- The House of the Ephebe. Named after a bronze statue found there. It has a prominent interior courtyard leading to a number of public rooms decorated with mosaics, including a depiction of Bacchus in a chariot being drawn by leopards.
- The House of the Knight. Next door from the house of Ephebe, this house also has a mosaic of Bacchus, this time showing coming across the sleeping Ariadne, who later bore him six children. The house takes its name from a bronze statue of a rider found here in 1918 that is now on display in the archaeological museum in Rabat.
- Gordian palace. A building dubbed the Gordian Palace is located further up the Decumanus Maximus. It was the largest building in the city and was probably the residence of the governor, rather than the emperor Gordian III; it was rebuilt during Gordian's reign in the mid-3rd century. It combined two separate houses to create a complex of 74 rooms with courtyards and private bathhouses serving both domestic and official functions. It also incorporated a colonnaded front with a dozen shops behind the colonnade, and an oil factory consisting of three oil presses and an oil store in the north-east corner of the complex. The decoration of the Gordian Palace is today quite plain with only a few scanty mosaics remaining.
- House of Venus. The House of Venus, towards the eastern side of the city under a prominent cypress tree, was one of the most luxurious residences in the city. It had a set of private baths and a richly decorated interior, with fine mosaics dating from the 2nd century CE showing animal and mythological scenes. There were mosaics in seven corridors and eight rooms. The central courtyard has a fanciful mosaic depicting racing chariots in a hippodrome, drawn by teams of peacocks, geese and ducks. The mosaic of Venus for which the house is named has been removed to Tangier, but in the next-door room is a still-extant mosaic showing Diana and a companion nymph being surprised by Actaeon while bathing. Actaeon is depicted with horns beginning to sprout from his head as he is transformed by the angry goddess into a stag, before being chased down and killed by his own hunting dogs. The house appears to have been destroyed some time after the city's fall around 280; a mosaic depicting Cupids feeding birds with grain has been charred by what appears to have been a fire burning directly on top of it, perhaps resulting from the building being taken over by squatters who used the mosaic as the site of a hearth.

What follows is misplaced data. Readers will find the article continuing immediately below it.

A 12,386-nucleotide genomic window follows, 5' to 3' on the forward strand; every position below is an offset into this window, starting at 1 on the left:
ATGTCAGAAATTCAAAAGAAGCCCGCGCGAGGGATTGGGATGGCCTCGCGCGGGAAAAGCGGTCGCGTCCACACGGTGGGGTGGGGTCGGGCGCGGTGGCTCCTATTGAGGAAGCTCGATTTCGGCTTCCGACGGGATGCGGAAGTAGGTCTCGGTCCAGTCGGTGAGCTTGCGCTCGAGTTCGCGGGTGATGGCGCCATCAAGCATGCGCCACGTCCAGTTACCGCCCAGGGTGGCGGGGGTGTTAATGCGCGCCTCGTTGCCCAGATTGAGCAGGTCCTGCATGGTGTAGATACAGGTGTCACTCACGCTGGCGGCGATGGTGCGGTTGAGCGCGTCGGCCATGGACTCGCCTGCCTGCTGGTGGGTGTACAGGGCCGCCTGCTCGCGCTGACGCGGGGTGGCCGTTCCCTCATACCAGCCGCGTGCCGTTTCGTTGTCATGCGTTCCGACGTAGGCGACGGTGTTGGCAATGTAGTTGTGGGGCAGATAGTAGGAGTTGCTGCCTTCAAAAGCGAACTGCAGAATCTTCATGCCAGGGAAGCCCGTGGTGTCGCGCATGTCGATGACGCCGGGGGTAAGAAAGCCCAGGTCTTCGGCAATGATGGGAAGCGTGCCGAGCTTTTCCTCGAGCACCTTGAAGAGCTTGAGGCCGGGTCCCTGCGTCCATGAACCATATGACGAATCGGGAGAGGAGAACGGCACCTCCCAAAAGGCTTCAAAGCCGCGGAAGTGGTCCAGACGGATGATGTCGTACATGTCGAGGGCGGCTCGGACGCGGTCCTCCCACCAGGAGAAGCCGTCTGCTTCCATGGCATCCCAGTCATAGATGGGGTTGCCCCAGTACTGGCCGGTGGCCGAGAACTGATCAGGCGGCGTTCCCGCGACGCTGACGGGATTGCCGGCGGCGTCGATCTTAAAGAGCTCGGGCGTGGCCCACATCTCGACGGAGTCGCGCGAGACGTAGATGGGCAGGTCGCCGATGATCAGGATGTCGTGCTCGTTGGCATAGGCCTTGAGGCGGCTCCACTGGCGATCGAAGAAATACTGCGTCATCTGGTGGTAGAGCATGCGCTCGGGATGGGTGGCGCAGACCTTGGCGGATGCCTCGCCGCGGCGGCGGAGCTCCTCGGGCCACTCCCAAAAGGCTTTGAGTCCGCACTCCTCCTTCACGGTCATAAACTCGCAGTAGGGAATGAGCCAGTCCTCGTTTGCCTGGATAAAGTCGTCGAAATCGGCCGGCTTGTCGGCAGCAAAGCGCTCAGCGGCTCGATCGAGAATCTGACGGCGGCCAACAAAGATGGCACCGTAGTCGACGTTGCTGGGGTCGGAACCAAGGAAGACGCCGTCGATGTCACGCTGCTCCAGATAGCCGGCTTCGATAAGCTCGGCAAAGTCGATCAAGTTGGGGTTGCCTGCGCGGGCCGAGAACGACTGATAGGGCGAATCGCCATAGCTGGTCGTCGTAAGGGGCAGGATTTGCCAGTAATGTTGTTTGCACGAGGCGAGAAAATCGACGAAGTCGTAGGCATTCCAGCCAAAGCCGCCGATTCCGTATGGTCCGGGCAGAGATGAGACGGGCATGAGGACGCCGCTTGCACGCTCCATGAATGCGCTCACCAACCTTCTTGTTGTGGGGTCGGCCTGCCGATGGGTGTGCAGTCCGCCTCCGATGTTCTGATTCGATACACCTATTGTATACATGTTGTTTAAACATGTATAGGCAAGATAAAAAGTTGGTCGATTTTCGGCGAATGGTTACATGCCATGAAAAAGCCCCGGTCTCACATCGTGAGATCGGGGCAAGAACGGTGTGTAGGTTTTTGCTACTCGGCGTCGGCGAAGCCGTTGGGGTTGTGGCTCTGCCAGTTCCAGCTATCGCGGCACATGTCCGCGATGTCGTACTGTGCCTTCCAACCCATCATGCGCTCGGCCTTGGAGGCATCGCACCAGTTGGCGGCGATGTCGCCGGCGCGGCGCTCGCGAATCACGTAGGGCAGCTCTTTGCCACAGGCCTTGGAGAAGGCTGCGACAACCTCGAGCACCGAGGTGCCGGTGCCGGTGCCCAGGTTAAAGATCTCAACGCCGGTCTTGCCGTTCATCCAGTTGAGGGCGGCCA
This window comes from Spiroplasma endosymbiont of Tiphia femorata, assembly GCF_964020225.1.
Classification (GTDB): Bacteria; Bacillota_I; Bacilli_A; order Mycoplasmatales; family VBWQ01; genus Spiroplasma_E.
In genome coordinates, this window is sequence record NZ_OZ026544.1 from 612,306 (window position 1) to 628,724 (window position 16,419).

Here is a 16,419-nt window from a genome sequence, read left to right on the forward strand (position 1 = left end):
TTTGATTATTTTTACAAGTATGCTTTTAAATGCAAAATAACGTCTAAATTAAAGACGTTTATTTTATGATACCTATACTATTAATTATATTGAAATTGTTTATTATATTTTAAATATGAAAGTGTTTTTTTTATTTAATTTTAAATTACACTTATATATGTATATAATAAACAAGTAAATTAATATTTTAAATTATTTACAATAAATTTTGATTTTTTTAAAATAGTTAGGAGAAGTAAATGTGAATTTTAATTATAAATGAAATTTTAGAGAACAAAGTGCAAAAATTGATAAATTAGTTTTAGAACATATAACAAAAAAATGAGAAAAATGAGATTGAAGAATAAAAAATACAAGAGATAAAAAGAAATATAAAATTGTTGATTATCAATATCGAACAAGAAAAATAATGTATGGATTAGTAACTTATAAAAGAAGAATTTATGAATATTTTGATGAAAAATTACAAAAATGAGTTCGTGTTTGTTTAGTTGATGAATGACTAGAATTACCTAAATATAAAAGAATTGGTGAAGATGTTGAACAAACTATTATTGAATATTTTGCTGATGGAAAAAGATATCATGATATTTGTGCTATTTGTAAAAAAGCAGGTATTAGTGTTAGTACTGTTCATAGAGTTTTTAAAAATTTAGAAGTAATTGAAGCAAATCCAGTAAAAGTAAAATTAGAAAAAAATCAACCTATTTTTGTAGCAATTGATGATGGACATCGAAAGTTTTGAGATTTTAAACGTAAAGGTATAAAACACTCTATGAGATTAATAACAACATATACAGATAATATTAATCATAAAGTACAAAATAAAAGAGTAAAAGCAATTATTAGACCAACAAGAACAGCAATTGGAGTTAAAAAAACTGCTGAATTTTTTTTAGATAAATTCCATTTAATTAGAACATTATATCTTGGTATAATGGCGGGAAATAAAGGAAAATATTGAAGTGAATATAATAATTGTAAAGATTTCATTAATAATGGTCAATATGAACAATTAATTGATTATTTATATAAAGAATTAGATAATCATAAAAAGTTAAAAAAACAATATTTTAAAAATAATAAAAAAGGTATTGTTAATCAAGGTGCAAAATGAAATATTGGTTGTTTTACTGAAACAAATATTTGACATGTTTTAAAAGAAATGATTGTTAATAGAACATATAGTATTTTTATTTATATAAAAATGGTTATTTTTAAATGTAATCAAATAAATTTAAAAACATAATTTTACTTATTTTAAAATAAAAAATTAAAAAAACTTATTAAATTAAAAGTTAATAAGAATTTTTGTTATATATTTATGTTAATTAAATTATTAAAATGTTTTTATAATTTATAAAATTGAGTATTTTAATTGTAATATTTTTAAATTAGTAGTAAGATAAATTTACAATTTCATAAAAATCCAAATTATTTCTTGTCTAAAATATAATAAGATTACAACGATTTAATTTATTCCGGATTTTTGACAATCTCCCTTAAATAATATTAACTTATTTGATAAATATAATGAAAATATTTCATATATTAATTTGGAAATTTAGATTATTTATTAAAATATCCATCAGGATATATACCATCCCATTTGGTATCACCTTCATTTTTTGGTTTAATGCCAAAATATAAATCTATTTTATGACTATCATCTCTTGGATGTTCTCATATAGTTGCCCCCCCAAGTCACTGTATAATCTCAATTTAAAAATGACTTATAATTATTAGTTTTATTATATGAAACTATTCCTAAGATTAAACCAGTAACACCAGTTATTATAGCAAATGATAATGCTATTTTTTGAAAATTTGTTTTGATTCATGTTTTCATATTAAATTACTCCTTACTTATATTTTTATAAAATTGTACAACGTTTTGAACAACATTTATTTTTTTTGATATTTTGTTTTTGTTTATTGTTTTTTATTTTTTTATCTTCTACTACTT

- A large archeological museum houses the finds.
The hills around Moulay offer numerous opportunities for hiking and photography. The fertile plain of the Saiss Valley spreads out beneath the town, and olive groves dot the countryside.
Walk up to the "grand" terrace. This is a spot which gives you a great view over the town, fantastic spot to watch the sunset if you are staying overnight. To get there walk almost into Mausoleum and then in the tunnel part take a left and wiggle up the hill, to begin with you can follow signs for Scorpion House. If you get lost there are plenty of locals and children especially who you show you the way for a small price.
There is a small selection of hotels, but most travelers do this as a day trip from Meknes.
There is hardly any shade so bring a hat and water since it can get very hot.